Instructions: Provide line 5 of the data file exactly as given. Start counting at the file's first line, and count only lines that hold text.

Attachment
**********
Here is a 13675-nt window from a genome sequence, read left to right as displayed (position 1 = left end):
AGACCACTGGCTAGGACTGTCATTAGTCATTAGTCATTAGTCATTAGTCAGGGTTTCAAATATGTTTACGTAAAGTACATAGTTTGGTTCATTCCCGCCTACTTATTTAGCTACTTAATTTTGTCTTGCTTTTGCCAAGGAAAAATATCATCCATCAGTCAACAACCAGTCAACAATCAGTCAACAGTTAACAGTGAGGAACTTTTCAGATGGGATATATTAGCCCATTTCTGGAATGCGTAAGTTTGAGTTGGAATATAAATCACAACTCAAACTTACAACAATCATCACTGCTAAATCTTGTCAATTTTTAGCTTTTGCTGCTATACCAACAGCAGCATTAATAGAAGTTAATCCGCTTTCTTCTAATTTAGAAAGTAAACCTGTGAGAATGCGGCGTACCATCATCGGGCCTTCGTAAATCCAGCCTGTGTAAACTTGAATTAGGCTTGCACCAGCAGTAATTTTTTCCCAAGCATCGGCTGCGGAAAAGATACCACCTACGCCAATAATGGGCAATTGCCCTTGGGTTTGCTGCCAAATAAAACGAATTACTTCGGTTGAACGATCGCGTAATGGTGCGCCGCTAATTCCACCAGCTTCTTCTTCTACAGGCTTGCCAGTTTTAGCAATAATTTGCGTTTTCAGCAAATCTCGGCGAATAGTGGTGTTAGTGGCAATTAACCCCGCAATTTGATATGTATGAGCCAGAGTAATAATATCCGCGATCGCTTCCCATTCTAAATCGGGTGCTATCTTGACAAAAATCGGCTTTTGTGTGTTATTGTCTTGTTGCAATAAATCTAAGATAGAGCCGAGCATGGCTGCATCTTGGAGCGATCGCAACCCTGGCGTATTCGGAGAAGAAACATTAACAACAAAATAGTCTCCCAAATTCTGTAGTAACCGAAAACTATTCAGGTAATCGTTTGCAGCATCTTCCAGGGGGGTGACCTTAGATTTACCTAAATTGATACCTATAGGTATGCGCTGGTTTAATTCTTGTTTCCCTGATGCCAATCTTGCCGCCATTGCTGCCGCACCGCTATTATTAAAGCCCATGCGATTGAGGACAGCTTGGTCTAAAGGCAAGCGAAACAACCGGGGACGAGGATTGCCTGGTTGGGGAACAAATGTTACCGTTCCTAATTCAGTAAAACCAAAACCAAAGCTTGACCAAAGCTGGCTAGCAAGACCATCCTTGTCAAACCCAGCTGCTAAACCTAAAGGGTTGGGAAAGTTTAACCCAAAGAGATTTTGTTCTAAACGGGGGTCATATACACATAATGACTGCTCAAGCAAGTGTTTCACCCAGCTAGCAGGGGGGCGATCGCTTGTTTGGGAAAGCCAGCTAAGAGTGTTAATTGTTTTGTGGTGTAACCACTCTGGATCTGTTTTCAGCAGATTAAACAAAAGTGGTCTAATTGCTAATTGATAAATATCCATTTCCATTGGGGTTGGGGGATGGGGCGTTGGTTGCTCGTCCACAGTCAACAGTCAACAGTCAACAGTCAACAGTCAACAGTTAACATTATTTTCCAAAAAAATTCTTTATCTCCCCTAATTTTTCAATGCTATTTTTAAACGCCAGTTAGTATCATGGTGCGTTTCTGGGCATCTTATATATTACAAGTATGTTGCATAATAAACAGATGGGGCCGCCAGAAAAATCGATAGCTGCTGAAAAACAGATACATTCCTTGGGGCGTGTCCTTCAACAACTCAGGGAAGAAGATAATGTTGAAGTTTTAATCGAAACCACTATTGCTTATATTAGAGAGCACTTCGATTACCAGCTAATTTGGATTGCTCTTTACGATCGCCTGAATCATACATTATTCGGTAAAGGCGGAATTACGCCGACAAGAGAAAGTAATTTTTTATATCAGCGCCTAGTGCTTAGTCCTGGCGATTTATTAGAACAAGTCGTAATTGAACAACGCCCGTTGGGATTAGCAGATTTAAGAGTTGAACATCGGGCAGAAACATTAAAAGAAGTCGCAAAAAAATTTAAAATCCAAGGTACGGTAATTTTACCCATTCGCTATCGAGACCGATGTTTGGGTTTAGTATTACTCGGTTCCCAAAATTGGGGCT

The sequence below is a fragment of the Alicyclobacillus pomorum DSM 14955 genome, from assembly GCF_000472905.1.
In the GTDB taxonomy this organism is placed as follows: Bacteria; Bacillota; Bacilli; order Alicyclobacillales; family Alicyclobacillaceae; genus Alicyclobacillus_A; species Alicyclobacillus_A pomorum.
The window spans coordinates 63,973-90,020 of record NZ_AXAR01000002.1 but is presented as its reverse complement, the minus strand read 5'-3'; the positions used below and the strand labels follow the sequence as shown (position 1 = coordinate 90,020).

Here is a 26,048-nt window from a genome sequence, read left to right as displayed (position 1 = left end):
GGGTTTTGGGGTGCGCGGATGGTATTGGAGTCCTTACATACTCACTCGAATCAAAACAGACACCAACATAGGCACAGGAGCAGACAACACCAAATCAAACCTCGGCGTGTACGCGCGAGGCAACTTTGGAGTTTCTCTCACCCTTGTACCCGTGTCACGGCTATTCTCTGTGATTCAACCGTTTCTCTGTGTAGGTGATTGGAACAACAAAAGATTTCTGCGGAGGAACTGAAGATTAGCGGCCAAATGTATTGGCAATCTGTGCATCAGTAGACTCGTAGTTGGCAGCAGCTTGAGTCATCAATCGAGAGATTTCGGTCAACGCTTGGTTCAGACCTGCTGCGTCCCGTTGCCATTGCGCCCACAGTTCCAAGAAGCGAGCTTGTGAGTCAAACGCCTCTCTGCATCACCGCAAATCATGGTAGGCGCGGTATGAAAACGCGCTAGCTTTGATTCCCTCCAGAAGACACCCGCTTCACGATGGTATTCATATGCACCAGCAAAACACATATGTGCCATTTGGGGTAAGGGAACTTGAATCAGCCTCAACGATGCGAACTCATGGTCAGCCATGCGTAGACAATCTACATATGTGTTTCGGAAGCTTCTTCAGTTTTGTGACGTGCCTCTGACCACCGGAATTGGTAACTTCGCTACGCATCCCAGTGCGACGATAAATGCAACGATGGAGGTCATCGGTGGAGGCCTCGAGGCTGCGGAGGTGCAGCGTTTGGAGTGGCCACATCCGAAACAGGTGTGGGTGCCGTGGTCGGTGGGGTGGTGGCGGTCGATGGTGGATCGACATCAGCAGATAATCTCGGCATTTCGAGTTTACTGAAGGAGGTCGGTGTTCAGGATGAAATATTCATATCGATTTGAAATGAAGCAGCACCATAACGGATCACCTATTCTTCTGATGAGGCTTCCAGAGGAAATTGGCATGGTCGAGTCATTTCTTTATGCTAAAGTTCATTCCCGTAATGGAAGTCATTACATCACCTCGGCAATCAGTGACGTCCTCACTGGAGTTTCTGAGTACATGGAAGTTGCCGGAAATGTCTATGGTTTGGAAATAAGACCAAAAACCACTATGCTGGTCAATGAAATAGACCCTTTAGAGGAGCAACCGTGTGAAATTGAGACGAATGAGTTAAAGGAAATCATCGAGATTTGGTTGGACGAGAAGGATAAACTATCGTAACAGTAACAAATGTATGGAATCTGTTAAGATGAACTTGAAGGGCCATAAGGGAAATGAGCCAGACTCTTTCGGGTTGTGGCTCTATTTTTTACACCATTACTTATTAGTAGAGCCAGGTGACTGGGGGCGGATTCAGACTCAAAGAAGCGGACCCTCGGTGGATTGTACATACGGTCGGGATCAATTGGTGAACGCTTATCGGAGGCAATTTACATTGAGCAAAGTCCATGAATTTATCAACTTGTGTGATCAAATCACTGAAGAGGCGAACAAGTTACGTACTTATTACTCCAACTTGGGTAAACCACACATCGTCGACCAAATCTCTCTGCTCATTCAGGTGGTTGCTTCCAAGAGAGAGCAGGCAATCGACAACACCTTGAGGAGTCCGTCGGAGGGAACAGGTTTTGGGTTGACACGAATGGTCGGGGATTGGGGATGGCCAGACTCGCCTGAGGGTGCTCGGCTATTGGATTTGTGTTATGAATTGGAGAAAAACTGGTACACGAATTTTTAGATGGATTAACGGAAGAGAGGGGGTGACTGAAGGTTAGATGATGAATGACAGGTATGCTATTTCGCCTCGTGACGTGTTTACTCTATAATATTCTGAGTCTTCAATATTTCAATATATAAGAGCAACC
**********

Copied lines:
The window spans coordinates 63,973-90,020 of record NZ_AXAR01000002.1 but is presented as its reverse complement, the minus strand read 5'-3'; the positions used below and the strand labels follow the sequence as shown (position 1 = coordinate 90,020).